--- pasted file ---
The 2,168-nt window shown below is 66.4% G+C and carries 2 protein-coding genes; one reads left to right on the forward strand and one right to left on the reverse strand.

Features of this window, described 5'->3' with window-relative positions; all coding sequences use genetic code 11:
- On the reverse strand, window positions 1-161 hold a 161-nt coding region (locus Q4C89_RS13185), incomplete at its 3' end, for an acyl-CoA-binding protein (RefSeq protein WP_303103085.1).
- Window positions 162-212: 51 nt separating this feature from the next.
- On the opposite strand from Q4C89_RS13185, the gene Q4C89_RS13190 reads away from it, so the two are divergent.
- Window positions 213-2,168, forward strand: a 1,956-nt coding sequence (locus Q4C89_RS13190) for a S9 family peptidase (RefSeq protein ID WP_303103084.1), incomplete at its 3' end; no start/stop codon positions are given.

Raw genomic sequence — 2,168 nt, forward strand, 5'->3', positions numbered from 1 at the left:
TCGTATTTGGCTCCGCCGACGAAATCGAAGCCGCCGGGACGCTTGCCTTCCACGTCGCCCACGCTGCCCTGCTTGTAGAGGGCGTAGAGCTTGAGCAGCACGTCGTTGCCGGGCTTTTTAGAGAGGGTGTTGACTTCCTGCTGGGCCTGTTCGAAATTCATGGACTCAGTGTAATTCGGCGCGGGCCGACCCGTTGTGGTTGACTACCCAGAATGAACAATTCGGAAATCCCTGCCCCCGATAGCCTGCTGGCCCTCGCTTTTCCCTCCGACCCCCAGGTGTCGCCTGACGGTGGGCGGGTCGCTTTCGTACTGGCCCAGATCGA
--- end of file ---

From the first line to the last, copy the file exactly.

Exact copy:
The 2,168-nt window shown below is 66.4% G+C and carries 2 protein-coding genes; one reads left to right on the forward strand and one right to left on the reverse strand.

Features of this window, described 5'->3' with window-relative positions; all coding sequences use genetic code 11:
- On the reverse strand, window positions 1-161 hold a 161-nt coding region (locus Q4C89_RS13185), incomplete at its 3' end, for an acyl-CoA-binding protein (RefSeq protein WP_303103085.1).
- Window positions 162-212: 51 nt separating this feature from the next.
- On the opposite strand from Q4C89_RS13185, the gene Q4C89_RS13190 reads away from it, so the two are divergent.
- Window positions 213-2,168, forward strand: a 1,956-nt coding sequence (locus Q4C89_RS13190) for a S9 family peptidase (RefSeq protein ID WP_303103084.1), incomplete at its 3' end; no start/stop codon positions are given.

Raw genomic sequence — 2,168 nt, forward strand, 5'->3', positions numbered from 1 at the left:
TCGTATTTGGCTCCGCCGACGAAATCGAAGCCGCCGGGACGCTTGCCTTCCACGTCGCCCACGCTGCCCTGCTTGTAGAGGGCGTAGAGCTTGAGCAGCACGTCGTTGCCGGGCTTTTTAGAGAGGGTGTTGACTTCCTGCTGGGCCTGTTCGAAATTCATGGACTCAGTGTAATTCGGCGCGGGCCGACCCGTTGTGGTTGACTACCCAGAATGAACAATTCGGAAATCCCTGCCCCCGATAGCCTGCTGGCCCTCGCTTTTCCCTCCGACCCCCAGGTGTCGCCTGACGGTGGGCGGGTCGCTTTCGTACTGGCCCAGATCGA